READ: John Dixon

READ: John Dixon

Read_JohnDixon2John Dixon’s recent novel Phoenix Island was the basis for the television show Intelligence. The sequel, Devil’s Pocket, comes out in January. At the beginning of July, John shared with Fine Living Lancaster what it’s like to be a writer.

Fine Living Lancaster (FLL): What’s something about being a full-time writer that would surprise many people?

John Dixon (JD): I don’t seem to be able to write many more words working full time than I did when I was getting up at four in the morning to write before work. This is largely due to the amount of non-writing work that full-time writing necessitates: social media, emails, interviews, signings, events, etc… I’m thankful for all of it, and I love writing full time, but I never expected the volume of non-writing work that was involved.

FLL: What’s the one thing you hate most about being a writer?

JD: Self-doubt plagues me. It’s horrible. Over the years, I’ve quit 75% of the things I’ve started, including at least a dozen would-be novels where I wrote a hundred pages or more. That is my great failing and my great struggle.

Read_JohnDixonFLL: Do you have a writing schedule?  What’s it like?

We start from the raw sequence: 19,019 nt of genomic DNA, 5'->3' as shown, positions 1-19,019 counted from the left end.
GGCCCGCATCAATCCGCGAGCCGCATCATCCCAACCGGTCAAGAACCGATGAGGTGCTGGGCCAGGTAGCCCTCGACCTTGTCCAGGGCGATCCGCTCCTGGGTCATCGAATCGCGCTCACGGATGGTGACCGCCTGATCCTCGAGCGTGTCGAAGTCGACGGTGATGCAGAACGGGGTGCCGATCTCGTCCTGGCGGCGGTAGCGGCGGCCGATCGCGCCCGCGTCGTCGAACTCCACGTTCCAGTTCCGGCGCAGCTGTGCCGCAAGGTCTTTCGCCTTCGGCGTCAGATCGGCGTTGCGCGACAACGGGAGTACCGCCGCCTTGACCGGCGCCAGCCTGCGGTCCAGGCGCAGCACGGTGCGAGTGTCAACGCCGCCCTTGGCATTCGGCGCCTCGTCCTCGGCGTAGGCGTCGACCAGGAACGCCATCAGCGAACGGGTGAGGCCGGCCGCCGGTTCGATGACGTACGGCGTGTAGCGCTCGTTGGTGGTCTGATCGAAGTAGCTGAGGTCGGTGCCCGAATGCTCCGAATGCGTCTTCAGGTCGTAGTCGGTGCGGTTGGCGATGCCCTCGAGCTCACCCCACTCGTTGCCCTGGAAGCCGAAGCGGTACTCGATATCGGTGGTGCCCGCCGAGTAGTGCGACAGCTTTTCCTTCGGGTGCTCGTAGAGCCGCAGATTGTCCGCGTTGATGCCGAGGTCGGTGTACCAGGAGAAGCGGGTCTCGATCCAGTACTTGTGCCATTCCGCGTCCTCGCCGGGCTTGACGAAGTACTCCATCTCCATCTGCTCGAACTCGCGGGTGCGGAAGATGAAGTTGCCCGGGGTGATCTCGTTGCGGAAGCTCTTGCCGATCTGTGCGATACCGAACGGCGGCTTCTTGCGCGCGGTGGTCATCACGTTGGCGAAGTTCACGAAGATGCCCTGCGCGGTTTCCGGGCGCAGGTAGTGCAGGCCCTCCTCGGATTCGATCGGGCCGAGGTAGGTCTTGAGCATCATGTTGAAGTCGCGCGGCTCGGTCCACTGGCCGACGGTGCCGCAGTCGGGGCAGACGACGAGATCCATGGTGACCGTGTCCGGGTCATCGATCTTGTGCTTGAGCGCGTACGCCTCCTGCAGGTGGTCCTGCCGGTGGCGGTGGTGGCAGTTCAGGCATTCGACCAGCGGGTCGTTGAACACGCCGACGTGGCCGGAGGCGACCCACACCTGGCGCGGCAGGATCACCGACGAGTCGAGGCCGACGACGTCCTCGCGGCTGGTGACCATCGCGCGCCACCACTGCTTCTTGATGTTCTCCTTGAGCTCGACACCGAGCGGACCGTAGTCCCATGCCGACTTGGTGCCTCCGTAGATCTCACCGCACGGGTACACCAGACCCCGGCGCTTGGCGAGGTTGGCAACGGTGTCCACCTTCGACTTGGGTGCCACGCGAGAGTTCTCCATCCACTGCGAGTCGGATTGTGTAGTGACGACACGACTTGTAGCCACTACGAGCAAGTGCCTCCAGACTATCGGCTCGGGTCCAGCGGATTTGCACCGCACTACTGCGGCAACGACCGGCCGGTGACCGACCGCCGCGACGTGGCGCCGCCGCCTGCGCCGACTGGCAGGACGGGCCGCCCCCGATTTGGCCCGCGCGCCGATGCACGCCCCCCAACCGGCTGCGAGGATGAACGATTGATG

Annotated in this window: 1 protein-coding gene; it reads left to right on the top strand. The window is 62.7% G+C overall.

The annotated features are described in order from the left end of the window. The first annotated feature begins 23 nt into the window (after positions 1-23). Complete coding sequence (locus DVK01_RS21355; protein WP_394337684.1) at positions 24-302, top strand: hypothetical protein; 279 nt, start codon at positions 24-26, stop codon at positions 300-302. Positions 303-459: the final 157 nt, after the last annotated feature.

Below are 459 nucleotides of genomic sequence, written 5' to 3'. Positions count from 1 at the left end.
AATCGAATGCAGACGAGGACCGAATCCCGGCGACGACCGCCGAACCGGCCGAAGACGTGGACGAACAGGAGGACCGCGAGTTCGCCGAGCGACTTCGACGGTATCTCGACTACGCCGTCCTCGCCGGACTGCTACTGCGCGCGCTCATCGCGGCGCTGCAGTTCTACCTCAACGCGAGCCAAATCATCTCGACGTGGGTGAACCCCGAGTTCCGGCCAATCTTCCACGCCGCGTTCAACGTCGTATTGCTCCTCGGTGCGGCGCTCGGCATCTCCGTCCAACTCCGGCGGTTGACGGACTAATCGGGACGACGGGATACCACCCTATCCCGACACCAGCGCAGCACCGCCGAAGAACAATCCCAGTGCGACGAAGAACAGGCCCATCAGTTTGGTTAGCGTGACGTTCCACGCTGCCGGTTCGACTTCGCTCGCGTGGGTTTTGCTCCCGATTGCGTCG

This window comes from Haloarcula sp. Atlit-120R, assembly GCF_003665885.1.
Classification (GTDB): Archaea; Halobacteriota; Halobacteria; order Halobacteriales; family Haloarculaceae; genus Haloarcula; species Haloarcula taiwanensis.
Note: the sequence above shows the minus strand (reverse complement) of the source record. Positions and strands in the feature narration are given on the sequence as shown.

JD: Here’s the way it’s supposed to work: wake early, take a long walk with my wife and our dogs, have breakfast – including lots of coffee – then get my butt in the chair and work the rest of the day, with a break for lunch in the middle. I work seven days a week, though I usually only work a half day on Saturday and often find only an hour or two on Sunday, which is busy with church and extended family and all sorts of non-writing goodness.

FLL: How long did it take to write each of your novels?

JD: Perhaps oddly, Phoenix Island and Devil’s Pocket both took ten months to write.

FLL: Would you ever want to adapt another book?  Or perhaps write specifically for TV?

JD:  I would love for all of my books to be adapted for film or television or both. I was also excited that Kirby Heybourne, the narrator of Gone Girl, read the audiobook version of Phoenix Island, and right now, I’m having fun watching one of my short stories, “The Laughing Girl of Bora Fanong,” be adapted into a graphic novel. I’m hoping my stories will branch out in all directions, including video games and emerging forms of transmedia. I find it all very exciting.

As to the question of writing specifically for TV, however, no thanks. I might write a screenplay – I have a few clamoring within my skull – but those TV guys are fast, fast, fast.

FLL: What’s next for you?

JD: I’m awaiting the edits for Devil’s Pocket, just received an invitation to a great short story anthology, and am in the earliest stages of my next book, which appears to be a thriller aimed not at teens but adults.

FLL: What are YOU reading right now?

JD:  I am reading Justin Cronin’s The Passage, which is so knock-your-eyes-out fantastic that I haven’t even been telling anyone what I’m reading in fear that someone will let loose with a spoiler. I’m only confessing here because I know I’ll have eaten the rest of it before this interview sees print!


Pick up a copy of Issue #31 to find out what it was like visiting the set of Intelligence and seeing his book be reworked for TV.